I use the same notation as I used in this previous question, About showing algorithmic gap instance for the Goemans-Williamson SDP The same definition continue.

Given a $f : \{0,1\}^n \rightarrow \mathbb{R}$ one defines a quantity called $\overline{sos}_d(f)$ which is the smallest $c \in \mathbb{R}$ such that one can find functions on the Boolean hypercube $g_1,g_2,..,g_t : \{0,1\}^n \rightarrow \mathbb{R}$ for some $t$ with $deg(g_i) \leq d/2$ such that on the Boolean hypercube we have the equality, $c -f = \sum_{i=1}^{t} g_i ^2$

So one would say that $\overline{sos}_d(f)$ is the minimum $c$ such that the inequality $c-f \geq 0$ has a ``degree-d SOS certificate" on the Boolean hypercube.

Now one claims that the GW algorithm for Max-Cut is "based on the upperbound $\overline{sos}_2(f)$" and this in equation means that for the objective function of Max-Cut $f_{Max-Cut(G)} = \sum_{(i,j) \in E(G) } (x_i -x_j)^2$ we have,

$max(f_{Max-Cut(G)}) \geq \alpha_{GW} \overline{sos}_2(f_{Max-Cut(G)})$

  • Is the above some immediate consequence of the GW analysis? Can someone kindly help recast that as this inequality if this is indeed true?

  • Or if this inequality requires a separate proof then can someone kindly reference that? I haven't been able to find that..

  • Do we know anything about say showing something like,

$max(f_{Max-Cut(G)}) \geq (\alpha_{GW} + \text{something positive}) \overline{sos}_{\text{something greater than} 2 }(f_{Max-Cut(G)})$ ?


The quadratic sum-of-squares relaxation of Max-Cut should indeed work out to be equivalent to the SDP that Goemans and Williamson solve. I encourage you to work this out yourself. This means that the Goemans-Williamson analysis indeed shows the inequality you mention.

You ask whether degree-2 SoS is a rewriting of the Goemans-Williamson rounding. It isn't. Rounding is a completely separate issue. Degree-2 SoS is a rewriting of the SDP that Goemans and Williamson solve. Rounding is how we bound the integrality gap.

Assuming the Unique Games Conjecture, $\alpha_{GW}$ is the optimal approximation ratio achievable in polynomial time. Since optimizing degree $d$ sum-of-squares can be done in time $O(n^{O(d)})$, this implies (assuming UGC) that every constant degree $d$ has the same integrality gap $\alpha_{GW}$ in the worst case.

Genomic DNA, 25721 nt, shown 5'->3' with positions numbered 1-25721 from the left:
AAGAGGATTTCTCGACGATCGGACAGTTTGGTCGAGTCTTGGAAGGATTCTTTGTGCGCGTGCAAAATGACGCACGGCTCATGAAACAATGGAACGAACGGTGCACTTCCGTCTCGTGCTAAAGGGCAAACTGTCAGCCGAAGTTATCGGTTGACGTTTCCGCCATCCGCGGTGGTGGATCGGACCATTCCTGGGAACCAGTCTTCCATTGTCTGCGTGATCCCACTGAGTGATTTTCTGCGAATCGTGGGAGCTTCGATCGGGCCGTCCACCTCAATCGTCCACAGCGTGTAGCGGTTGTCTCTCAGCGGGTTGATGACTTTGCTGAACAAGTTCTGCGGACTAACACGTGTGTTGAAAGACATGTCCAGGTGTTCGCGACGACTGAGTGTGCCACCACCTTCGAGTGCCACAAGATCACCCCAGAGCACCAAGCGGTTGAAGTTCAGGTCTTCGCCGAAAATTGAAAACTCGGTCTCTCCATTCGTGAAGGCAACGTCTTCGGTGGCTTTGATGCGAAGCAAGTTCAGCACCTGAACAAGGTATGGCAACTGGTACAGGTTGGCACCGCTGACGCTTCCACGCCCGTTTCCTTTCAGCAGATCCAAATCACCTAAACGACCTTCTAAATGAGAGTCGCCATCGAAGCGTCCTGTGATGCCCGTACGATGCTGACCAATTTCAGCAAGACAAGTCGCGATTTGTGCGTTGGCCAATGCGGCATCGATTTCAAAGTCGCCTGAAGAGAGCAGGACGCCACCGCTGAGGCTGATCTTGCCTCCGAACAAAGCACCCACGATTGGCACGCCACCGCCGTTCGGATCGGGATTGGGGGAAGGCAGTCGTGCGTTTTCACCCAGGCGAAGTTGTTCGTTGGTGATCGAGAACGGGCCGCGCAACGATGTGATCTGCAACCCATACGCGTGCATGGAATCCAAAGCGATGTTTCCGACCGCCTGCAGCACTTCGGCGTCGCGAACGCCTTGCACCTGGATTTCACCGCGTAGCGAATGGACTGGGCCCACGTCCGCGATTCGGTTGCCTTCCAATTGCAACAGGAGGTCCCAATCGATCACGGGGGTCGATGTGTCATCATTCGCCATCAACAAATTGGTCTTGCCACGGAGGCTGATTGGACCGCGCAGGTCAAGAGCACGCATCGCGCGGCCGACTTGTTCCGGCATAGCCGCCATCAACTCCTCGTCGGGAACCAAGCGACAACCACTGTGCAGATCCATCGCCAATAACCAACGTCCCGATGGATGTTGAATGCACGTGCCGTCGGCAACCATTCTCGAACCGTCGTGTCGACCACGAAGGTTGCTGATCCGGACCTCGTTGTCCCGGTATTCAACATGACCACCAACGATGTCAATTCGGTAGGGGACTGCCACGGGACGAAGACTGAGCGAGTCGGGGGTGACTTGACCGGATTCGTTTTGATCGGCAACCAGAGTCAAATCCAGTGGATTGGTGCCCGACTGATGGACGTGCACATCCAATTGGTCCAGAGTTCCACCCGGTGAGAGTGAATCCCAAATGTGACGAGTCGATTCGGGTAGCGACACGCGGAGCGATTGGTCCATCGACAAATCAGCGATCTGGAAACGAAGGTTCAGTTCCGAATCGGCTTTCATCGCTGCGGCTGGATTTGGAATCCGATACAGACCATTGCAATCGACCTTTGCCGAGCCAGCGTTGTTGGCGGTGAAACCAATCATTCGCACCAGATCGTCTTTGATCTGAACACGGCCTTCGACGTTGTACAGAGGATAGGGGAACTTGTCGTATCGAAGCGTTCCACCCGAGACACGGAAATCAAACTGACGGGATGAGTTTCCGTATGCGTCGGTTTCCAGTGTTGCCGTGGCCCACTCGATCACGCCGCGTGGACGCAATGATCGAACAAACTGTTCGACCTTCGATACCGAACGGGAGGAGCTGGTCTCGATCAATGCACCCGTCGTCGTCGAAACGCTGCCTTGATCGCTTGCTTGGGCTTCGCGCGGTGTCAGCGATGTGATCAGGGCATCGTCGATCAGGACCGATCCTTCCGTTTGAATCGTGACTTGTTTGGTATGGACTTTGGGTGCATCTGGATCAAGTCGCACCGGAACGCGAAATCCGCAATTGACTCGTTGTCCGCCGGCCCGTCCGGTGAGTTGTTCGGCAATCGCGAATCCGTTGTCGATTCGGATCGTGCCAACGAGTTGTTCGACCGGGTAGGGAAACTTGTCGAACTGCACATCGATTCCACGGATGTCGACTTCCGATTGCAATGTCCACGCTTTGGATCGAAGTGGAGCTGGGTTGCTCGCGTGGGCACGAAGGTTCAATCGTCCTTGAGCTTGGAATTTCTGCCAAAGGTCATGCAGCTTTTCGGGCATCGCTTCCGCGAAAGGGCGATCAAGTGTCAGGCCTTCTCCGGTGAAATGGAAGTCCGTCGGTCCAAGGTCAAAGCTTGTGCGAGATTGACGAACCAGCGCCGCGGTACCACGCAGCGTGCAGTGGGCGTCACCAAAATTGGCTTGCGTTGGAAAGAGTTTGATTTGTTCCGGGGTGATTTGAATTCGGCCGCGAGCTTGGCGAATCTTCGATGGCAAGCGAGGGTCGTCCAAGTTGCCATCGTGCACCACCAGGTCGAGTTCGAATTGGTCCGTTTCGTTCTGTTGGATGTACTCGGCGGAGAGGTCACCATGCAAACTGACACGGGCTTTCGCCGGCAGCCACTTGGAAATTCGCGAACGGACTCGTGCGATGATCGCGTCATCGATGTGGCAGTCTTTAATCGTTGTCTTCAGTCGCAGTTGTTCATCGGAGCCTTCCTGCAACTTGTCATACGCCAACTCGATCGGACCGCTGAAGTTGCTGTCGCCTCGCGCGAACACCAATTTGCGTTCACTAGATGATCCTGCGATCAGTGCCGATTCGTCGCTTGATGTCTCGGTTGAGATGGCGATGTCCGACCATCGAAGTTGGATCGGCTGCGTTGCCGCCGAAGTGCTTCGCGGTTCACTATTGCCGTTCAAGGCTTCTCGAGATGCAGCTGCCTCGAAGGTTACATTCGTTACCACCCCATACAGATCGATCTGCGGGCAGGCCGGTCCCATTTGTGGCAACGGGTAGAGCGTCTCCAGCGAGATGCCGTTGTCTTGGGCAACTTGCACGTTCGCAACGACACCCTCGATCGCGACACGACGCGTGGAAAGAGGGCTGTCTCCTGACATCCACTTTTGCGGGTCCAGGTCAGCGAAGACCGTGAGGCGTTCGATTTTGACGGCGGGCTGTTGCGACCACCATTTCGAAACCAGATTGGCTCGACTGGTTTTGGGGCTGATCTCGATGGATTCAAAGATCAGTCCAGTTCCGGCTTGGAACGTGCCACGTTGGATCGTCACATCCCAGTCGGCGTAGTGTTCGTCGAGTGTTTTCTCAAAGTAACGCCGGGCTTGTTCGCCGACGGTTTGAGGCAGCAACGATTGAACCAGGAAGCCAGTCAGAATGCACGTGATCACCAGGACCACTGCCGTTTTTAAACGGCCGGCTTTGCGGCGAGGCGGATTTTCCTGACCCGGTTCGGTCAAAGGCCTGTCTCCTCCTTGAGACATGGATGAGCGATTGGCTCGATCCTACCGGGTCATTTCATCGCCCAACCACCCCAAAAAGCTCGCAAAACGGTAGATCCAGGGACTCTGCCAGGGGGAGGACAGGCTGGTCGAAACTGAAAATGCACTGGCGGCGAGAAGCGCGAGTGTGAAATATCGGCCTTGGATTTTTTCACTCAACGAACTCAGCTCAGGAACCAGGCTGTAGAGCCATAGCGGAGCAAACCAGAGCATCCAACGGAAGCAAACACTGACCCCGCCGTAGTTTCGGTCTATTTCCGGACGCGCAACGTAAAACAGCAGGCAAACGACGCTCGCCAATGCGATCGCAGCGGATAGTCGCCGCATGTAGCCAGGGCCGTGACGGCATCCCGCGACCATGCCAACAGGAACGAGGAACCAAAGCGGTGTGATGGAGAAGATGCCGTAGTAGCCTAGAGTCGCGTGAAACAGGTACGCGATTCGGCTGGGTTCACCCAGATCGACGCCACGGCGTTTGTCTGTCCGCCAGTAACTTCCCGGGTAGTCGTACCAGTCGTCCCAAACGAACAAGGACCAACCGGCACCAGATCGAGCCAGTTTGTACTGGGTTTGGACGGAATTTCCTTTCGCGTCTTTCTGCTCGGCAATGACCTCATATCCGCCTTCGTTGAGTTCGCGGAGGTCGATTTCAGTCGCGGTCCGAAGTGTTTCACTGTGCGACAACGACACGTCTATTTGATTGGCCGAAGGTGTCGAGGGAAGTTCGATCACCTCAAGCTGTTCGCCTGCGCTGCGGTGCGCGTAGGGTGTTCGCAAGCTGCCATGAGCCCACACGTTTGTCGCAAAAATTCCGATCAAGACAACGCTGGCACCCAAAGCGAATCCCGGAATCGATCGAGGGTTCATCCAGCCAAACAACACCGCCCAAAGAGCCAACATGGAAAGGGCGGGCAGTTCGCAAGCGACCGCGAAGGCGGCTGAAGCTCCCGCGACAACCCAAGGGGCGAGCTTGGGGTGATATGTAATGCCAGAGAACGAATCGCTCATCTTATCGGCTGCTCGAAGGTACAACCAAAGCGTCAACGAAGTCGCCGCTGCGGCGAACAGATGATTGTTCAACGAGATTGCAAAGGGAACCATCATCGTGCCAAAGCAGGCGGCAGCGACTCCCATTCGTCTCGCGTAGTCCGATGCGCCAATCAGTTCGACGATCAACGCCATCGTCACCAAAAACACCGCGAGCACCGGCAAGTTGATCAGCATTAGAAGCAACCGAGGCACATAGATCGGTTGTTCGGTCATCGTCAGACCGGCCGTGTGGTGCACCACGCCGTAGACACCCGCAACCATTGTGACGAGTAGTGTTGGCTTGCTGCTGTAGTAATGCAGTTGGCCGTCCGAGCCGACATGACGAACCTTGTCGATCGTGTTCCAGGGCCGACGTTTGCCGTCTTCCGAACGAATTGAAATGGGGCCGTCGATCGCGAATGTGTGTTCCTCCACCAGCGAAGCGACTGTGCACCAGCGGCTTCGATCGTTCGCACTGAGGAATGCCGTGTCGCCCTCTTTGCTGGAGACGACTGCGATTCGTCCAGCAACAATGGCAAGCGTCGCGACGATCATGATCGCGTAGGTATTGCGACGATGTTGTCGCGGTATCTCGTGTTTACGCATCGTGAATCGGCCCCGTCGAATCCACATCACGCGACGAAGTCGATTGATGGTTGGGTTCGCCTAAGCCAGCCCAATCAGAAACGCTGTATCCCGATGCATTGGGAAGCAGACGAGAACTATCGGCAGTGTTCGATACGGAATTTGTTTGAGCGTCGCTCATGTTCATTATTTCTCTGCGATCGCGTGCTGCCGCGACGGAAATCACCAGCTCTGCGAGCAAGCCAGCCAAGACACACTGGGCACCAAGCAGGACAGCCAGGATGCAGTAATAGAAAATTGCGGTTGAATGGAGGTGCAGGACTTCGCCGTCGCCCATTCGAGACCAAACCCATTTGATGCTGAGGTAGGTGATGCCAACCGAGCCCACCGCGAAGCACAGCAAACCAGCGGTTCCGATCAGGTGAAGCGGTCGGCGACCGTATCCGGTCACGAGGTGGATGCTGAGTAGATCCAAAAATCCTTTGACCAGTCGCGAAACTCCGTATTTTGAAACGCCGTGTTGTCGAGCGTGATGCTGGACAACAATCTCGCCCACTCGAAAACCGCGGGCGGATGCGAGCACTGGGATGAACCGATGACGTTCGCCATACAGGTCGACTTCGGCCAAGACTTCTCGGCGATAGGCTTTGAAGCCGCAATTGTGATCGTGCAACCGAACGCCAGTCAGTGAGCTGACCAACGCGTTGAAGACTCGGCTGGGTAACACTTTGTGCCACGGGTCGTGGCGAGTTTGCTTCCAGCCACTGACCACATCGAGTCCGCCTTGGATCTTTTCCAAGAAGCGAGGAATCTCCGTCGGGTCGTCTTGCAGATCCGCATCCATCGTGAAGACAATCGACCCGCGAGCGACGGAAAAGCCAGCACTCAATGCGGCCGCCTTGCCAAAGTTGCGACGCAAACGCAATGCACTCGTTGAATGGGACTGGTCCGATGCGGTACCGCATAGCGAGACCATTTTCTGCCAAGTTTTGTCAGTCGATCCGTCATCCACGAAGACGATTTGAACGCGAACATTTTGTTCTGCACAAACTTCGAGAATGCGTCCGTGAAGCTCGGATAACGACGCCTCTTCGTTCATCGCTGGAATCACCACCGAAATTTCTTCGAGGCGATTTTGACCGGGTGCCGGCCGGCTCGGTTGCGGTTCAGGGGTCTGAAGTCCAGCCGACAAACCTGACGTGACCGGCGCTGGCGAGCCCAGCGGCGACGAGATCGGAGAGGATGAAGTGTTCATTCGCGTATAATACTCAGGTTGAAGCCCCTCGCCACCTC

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  • $\begingroup$ (1) I don't see the relation between the SDP that the GW rounds and what you call the "quadratic sos relaxation of Max-Cut". Also the SDP doesn't know the 0.878 thing since that comes from the GW rounding - that makes it more non-obvious as to how the SDP alone can give this SOS inequality which seems to know the 0.878 thing. (2) I know this UGC statement - but I wonder if on any special but non-trivial class of graphs this 0.878 has been improved by a degree > 2 SOS (or maybe even by a degree = 2 SOS) $\endgroup$ – gradstudent Feb 15 '16 at 17:46
  • $\begingroup$ I mean one can always write down a SDP formulation of the question of finding the Lassere map at degree 2 for the max-cut constraints - but that is yet another SDP than the SDP that Max-Cut rounds - how is the SDP alone going to know this 0.878 thing? $\endgroup$ – gradstudent Feb 15 '16 at 17:51
  • $\begingroup$ For (2), take a look at this survey: math.washington.edu/~rothvoss/lecturenotes/lasserresurvey.pdf. $\endgroup$ – Yuval Filmus Feb 15 '16 at 17:51
  • $\begingroup$ For (1), $\alpha_{GW}$ is the integrality gap of the Goemans-Williamson relaxation. It's a property relaxation, not of the rounding. $\endgroup$ – Yuval Filmus Feb 15 '16 at 17:52
  • $\begingroup$ Also, you can take a look at notes of Barak: boazbarak.org/sos/files/lec2d.pdf. However, I encourage you to work this out yourself. This is the only way to really understand it. $\endgroup$ – Yuval Filmus Feb 15 '16 at 17:55

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